This article is written by or on behalf of an outsourced columnist and does not necessarily reflect the views of Castanet.


A second look at Kelowna's downtown lakefront

City dock then and now

The top photo shows the SS Sicamous coming into dock at Kelowna in 1915.

The dock was located downtown at the foot of Bernard Avenue. The bundles of piles set along the sides of the dock acted primarily as shock absorbers to protect the structure in the event of a rough or hard docking or when a vessel was tied up to the dock in stormy weather.

The Aquatic Centre’s on-shore buildings, and the adjoining covered grandstand, are clearly visible, but the large, in-lake swimming pool area associated with those structures is not obvious in the photo. The Aquatic Centre structures were built around 1909/10. They gave the public access to Olympic-sized facilities for competitive and recreational swimming and diving, for part of the year. They also enabled the presentation and observation of numerous aquatic events, including the Kelowna Regatta, which began in 1906.

Paper prints of the black and white photographic negatives were manually coloured at the time, probably in an effort to produce warmer, more appealing images, for reproduction and sale as picture postcards.

The modern photograph is actually a composite of two photos spliced together. The modern vista includes the access ramp to the Downtown Marina, located at the foot of Bernard Avenue in Kelowna. Also in the foreground are a few powerboats docked at the southeast corner of the marina.

In the immediate background one can see a number trees in the north end of City Park. In the distance, across the Okanagan Lake, the road leading to the western end of the Okanagan Lake bridge, is visible along with some residences on the eastern edge of Lakeview Heights. Beyond that, emerging from the blue summer haze is Mount Boucherie.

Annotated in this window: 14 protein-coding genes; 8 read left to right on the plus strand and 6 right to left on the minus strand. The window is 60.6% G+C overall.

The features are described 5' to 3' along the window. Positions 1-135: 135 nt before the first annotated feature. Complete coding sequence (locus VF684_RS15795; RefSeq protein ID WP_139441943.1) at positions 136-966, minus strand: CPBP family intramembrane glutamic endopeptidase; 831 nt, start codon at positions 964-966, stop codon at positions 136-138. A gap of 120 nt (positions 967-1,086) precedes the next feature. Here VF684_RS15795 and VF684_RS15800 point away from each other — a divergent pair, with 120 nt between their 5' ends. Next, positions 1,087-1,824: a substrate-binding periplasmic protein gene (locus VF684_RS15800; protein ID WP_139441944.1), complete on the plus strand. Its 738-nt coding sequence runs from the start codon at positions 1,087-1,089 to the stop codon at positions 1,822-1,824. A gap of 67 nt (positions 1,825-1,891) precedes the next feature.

Support your local museums, archives and historical societies who are preserving the local history and heritage we all share. Email your comments and suggestion to Terry Robertson at [email protected].

This article is written by or on behalf of an outsourced columnist and does not necessarily reflect the views of Castanet.

More A Second Look articles

About the Author

Terry W. Robertson received a bachelor of science degree in geology from UBC in 1970. His studies included physical geography, surveying and air-photo interpretation. Subsequently, he worked in petroleum exploration, initially based in Calgary and from 1978 to 1988 as an independent geological consultant working from his home the Okanagan.

In 1988, he left the oil industry and participated in the start-up and development of several small businesses in Lake Country, including a travel agency and a community newspaper which he edited and published from 1996 to 2003. With two children in local schools at the time and with a passion for politics, Terry was elected as the Lake Country trustee on the Central Okanagan School Board from 1990 to 2002.

He remains interested in politics and was an active supporter of the “Yes” side in the 2018 B.C. referendum on Proportional Representation. He enjoys getting outdoors, as well as travelling and exploring historic sites and museums. In addition, he likes to write about politics, history and geography.

Terry is interested in obtaining old (pre 1970)  photos of landscapes, street scenes or images of prominent structures from the Okanagan or Thompson region. If you possess any such images that you would permit him to copy and use in a future column, or have any comments about his column, please email him at [email protected].

The views expressed are strictly those of the author and not necessarily those of Castanet. Castanet does not warrant the contents.